Samuel Johnson not only shaped the English language but has also proven that this creation is like many things European people create, not including marginalized groups. As stated, “Commerce, however necessary, however lucrative, as it depraves the manners, corrupts the language” (10). This phrase suggests that anything outside Europe ideologies can be a threat to the English language.
Additionally, Johnson has also built a dialect centered around his views and intelligence rather than considering what other citizens had in mind. It becomes an issue since we’re led to “live up to” the expectations of one man whereas a society should consider other viewpoints. In our contemporary world it becomes interesting to hear and see the slangs words and multilingual dialect in our conversations because it’s an opposition to what Johnson, typical European man, expects from society. I’m not inferring that having structure in our language is obsurd however what made a society agree with Johnson’s dictionary? If many people were not as educated as Johnson did they have an idea of what they were agreeing to when adopting the English language? For those that did not, what would our linguistics look like if given a translation of Johnson’s Dictionary?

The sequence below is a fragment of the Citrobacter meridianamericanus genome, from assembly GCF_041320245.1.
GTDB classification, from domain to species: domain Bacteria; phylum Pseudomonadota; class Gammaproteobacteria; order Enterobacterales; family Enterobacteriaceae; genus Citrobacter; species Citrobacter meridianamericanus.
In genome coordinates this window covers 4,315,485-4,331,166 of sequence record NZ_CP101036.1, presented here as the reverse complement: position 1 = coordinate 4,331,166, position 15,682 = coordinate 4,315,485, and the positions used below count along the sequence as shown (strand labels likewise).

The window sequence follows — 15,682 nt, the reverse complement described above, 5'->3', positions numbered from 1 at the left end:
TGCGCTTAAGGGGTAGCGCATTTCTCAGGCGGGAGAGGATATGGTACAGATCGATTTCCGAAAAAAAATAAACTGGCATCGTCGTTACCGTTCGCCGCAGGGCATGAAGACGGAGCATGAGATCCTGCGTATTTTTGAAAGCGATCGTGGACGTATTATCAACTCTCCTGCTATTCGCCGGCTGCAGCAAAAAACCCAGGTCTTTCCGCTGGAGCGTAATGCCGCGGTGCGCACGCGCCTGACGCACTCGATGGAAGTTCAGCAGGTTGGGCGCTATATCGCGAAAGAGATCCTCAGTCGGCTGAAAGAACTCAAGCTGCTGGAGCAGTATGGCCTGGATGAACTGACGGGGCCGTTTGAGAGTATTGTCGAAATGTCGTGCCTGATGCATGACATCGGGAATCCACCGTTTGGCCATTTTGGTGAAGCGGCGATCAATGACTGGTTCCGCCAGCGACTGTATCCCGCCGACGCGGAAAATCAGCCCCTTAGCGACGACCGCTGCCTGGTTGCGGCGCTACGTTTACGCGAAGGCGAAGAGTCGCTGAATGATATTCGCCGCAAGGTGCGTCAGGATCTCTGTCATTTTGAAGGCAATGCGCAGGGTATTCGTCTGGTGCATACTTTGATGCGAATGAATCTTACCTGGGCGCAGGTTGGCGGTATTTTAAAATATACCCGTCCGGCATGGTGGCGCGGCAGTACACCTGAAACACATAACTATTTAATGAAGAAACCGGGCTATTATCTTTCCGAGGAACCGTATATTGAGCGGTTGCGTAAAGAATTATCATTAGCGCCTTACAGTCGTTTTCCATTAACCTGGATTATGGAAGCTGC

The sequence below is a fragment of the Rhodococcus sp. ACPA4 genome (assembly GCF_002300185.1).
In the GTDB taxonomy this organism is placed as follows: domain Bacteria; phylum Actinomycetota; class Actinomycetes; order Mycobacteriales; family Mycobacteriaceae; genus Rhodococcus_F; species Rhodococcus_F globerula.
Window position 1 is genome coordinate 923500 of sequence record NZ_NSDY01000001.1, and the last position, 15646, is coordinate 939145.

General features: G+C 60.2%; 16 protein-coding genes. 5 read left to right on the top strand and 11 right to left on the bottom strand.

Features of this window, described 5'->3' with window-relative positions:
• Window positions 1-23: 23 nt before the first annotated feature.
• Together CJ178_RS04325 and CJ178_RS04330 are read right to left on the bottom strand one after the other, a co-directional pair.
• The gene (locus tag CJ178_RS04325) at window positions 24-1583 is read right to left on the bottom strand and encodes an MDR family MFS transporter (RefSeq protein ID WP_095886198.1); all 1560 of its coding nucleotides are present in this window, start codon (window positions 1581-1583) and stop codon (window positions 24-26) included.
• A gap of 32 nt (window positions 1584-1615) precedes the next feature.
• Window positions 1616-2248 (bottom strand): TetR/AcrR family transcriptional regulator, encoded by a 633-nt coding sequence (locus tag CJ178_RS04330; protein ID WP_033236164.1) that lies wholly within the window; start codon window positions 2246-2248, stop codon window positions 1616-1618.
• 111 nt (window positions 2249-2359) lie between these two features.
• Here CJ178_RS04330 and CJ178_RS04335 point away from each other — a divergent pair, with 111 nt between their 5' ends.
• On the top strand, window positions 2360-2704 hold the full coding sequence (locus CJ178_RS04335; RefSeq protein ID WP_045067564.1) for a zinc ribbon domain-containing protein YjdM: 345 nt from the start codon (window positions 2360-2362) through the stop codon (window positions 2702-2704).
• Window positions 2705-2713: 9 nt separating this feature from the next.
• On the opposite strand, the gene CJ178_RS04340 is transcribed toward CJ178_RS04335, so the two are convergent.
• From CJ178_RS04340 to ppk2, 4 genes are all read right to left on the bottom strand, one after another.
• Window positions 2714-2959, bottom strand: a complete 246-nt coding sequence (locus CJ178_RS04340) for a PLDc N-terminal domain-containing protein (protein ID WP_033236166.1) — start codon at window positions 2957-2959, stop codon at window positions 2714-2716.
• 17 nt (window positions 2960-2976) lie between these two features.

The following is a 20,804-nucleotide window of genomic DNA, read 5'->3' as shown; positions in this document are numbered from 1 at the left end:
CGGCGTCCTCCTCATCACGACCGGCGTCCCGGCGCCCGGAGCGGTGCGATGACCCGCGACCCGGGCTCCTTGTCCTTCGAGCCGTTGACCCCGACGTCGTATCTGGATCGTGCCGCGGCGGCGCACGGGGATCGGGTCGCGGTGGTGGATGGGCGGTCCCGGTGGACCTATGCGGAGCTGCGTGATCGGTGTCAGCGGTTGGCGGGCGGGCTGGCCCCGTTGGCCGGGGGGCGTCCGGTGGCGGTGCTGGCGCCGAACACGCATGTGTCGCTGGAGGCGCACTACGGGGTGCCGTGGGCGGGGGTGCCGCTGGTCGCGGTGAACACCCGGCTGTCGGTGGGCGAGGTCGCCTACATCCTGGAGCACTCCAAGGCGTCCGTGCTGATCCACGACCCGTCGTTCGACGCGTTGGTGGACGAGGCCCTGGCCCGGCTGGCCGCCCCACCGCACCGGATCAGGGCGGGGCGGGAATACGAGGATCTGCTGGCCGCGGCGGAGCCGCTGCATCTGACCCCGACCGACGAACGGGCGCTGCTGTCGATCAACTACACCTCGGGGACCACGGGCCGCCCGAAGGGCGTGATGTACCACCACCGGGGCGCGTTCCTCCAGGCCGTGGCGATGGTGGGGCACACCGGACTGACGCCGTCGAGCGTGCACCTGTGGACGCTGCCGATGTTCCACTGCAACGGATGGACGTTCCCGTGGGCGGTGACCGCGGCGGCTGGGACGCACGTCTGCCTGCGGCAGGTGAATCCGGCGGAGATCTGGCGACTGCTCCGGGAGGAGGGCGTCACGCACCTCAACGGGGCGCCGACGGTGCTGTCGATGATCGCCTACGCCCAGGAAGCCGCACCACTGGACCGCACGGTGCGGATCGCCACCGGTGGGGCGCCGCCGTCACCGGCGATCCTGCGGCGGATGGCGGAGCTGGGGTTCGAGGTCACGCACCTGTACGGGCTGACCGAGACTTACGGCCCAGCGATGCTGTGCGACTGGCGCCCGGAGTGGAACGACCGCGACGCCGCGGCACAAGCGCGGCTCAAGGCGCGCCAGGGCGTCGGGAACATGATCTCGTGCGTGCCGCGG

Taking a look at Macaulay’s work, Minute by the Hon’ble, I see an attempt at trying to understand the language structure outside of Europe. He states, “I have no knowledge of either Sanscrit or Arabic. But I have done what I could to form a correct estimate of their value. I have read translations of the most celebrated Arabic and Sanscrit works. I have conversed, both here and at home, with men distinguished by their proficiency in the Eastern tongues. I am quite ready to take the oriental learning at the valuation of the orientalists themselves. I have never found one among them who could deny that a single shelf of a good European library was worth the whole native literature of India and Arabia. The intrinsic superiority of the Western literature is indeed fully admitted by those members of the committee who support the oriental plan of education” (10). The phrase “I have never found one among them who could deny” right away suggests that this overview is not merely his own but others he’s observed but is that so? How can we take Macaulay’s word just because of the way it’s written despite its’ lack of evidence? He speaks as an intellectual thus it makes readers, such as myself, interested in hearing more. This pretentious way of writing is similar to Johnson and the way reader’s react to both has not changed, in my perspective. The way the passage begins is also contradicting to what the rest of the text say since he starts with, “I have no knowledge of either Sanscrit or Arabic” because it implied the author had no interest in looking beyond his eurocentric ideologies. The contradiction is also a reason as to why i’m iffy of Macaulay’s viewpoint, since there’s no evidence on whether the stuff he’s implying is true.